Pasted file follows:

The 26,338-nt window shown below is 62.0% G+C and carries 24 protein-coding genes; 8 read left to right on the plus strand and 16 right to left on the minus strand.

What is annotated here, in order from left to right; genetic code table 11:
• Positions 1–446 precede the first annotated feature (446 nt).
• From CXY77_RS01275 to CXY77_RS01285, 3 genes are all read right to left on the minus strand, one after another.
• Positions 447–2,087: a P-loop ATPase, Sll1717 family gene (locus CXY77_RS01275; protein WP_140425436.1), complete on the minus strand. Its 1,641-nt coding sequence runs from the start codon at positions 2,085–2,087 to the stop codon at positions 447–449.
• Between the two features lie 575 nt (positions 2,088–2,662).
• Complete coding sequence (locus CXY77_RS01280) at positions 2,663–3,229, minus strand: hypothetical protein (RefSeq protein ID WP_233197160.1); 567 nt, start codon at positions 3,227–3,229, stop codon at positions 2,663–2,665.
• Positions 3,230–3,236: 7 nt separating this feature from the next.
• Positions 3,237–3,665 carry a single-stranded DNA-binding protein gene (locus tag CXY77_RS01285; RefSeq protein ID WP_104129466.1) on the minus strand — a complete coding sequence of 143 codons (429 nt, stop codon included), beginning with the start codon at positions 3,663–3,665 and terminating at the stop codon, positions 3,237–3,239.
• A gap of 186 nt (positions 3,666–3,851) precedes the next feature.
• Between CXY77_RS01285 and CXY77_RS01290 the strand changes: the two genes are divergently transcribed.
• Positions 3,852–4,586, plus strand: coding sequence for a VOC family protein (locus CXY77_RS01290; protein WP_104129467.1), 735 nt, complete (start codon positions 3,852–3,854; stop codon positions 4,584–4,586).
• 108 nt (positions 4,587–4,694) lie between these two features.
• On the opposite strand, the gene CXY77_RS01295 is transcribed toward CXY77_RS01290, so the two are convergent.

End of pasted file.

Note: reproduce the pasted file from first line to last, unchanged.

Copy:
The 26,338-nt window shown below is 62.0% G+C and carries 24 protein-coding genes; 8 read left to right on the plus strand and 16 right to left on the minus strand.

What is annotated here, in order from left to right; genetic code table 11:
• Positions 1–446 precede the first annotated feature (446 nt).
• From CXY77_RS01275 to CXY77_RS01285, 3 genes are all read right to left on the minus strand, one after another.
• Positions 447–2,087: a P-loop ATPase, Sll1717 family gene (locus CXY77_RS01275; protein WP_140425436.1), complete on the minus strand. Its 1,641-nt coding sequence runs from the start codon at positions 2,085–2,087 to the stop codon at positions 447–449.
• Between the two features lie 575 nt (positions 2,088–2,662).
• Complete coding sequence (locus CXY77_RS01280) at positions 2,663–3,229, minus strand: hypothetical protein (RefSeq protein ID WP_233197160.1); 567 nt, start codon at positions 3,227–3,229, stop codon at positions 2,663–2,665.
• Positions 3,230–3,236: 7 nt separating this feature from the next.
• Positions 3,237–3,665 carry a single-stranded DNA-binding protein gene (locus tag CXY77_RS01285; RefSeq protein ID WP_104129466.1) on the minus strand — a complete coding sequence of 143 codons (429 nt, stop codon included), beginning with the start codon at positions 3,663–3,665 and terminating at the stop codon, positions 3,237–3,239.
• A gap of 186 nt (positions 3,666–3,851) precedes the next feature.
• Between CXY77_RS01285 and CXY77_RS01290 the strand changes: the two genes are divergently transcribed.
• Positions 3,852–4,586, plus strand: coding sequence for a VOC family protein (locus CXY77_RS01290; protein WP_104129467.1), 735 nt, complete (start codon positions 3,852–3,854; stop codon positions 4,584–4,586).
• 108 nt (positions 4,587–4,694) lie between these two features.
• On the opposite strand, the gene CXY77_RS01295 is transcribed toward CXY77_RS01290, so the two are convergent.